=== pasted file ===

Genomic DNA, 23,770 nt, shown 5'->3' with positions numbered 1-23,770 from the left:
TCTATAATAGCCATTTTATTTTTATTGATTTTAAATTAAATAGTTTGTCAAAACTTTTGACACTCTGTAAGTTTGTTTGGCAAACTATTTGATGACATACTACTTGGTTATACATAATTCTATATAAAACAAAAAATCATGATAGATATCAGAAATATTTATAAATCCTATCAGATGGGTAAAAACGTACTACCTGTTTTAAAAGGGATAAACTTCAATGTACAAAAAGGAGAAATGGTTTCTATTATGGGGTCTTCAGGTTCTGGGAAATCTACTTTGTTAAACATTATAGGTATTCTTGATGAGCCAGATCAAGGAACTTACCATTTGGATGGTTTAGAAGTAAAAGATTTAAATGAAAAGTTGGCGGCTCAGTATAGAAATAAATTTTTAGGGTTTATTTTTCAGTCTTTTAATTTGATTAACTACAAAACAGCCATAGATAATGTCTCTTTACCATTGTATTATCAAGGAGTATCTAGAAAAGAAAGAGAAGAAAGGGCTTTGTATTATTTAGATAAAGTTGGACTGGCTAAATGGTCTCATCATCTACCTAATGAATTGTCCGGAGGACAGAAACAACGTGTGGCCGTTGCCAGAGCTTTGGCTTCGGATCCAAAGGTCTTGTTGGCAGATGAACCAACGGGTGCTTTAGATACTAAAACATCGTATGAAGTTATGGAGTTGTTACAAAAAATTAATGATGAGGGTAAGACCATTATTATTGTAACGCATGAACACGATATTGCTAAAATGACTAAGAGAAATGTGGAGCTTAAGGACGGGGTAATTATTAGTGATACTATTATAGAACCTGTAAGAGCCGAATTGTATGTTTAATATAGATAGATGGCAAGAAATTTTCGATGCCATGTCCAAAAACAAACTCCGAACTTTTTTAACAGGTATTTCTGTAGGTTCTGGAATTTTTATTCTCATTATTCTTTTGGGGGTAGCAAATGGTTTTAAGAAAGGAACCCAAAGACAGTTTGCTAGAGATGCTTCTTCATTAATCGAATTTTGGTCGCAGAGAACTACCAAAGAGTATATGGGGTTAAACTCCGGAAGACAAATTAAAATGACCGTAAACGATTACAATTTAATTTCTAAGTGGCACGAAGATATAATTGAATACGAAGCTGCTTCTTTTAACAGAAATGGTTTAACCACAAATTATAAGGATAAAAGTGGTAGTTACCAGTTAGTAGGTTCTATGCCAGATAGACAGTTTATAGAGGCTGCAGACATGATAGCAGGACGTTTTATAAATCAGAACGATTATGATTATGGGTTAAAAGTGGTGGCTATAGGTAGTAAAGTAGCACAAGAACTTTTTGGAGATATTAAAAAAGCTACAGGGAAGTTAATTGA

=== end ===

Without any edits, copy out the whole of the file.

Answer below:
Genomic DNA, 23,770 nt, shown 5'->3' with positions numbered 1-23,770 from the left:
TCTATAATAGCCATTTTATTTTTATTGATTTTAAATTAAATAGTTTGTCAAAACTTTTGACACTCTGTAAGTTTGTTTGGCAAACTATTTGATGACATACTACTTGGTTATACATAATTCTATATAAAACAAAAAATCATGATAGATATCAGAAATATTTATAAATCCTATCAGATGGGTAAAAACGTACTACCTGTTTTAAAAGGGATAAACTTCAATGTACAAAAAGGAGAAATGGTTTCTATTATGGGGTCTTCAGGTTCTGGGAAATCTACTTTGTTAAACATTATAGGTATTCTTGATGAGCCAGATCAAGGAACTTACCATTTGGATGGTTTAGAAGTAAAAGATTTAAATGAAAAGTTGGCGGCTCAGTATAGAAATAAATTTTTAGGGTTTATTTTTCAGTCTTTTAATTTGATTAACTACAAAACAGCCATAGATAATGTCTCTTTACCATTGTATTATCAAGGAGTATCTAGAAAAGAAAGAGAAGAAAGGGCTTTGTATTATTTAGATAAAGTTGGACTGGCTAAATGGTCTCATCATCTACCTAATGAATTGTCCGGAGGACAGAAACAACGTGTGGCCGTTGCCAGAGCTTTGGCTTCGGATCCAAAGGTCTTGTTGGCAGATGAACCAACGGGTGCTTTAGATACTAAAACATCGTATGAAGTTATGGAGTTGTTACAAAAAATTAATGATGAGGGTAAGACCATTATTATTGTAACGCATGAACACGATATTGCTAAAATGACTAAGAGAAATGTGGAGCTTAAGGACGGGGTAATTATTAGTGATACTATTATAGAACCTGTAAGAGCCGAATTGTATGTTTAATATAGATAGATGGCAAGAAATTTTCGATGCCATGTCCAAAAACAAACTCCGAACTTTTTTAACAGGTATTTCTGTAGGTTCTGGAATTTTTATTCTCATTATTCTTTTGGGGGTAGCAAATGGTTTTAAGAAAGGAACCCAAAGACAGTTTGCTAGAGATGCTTCTTCATTAATCGAATTTTGGTCGCAGAGAACTACCAAAGAGTATATGGGGTTAAACTCCGGAAGACAAATTAAAATGACCGTAAACGATTACAATTTAATTTCTAAGTGGCACGAAGATATAATTGAATACGAAGCTGCTTCTTTTAACAGAAATGGTTTAACCACAAATTATAAGGATAAAAGTGGTAGTTACCAGTTAGTAGGTTCTATGCCAGATAGACAGTTTATAGAGGCTGCAGACATGATAGCAGGACGTTTTATAAATCAGAACGATTATGATTATGGGTTAAAAGTGGTGGCTATAGGTAGTAAAGTAGCACAAGAACTTTTTGGAGATATTAAAAAAGCTACAGGGAAGTTAATTGA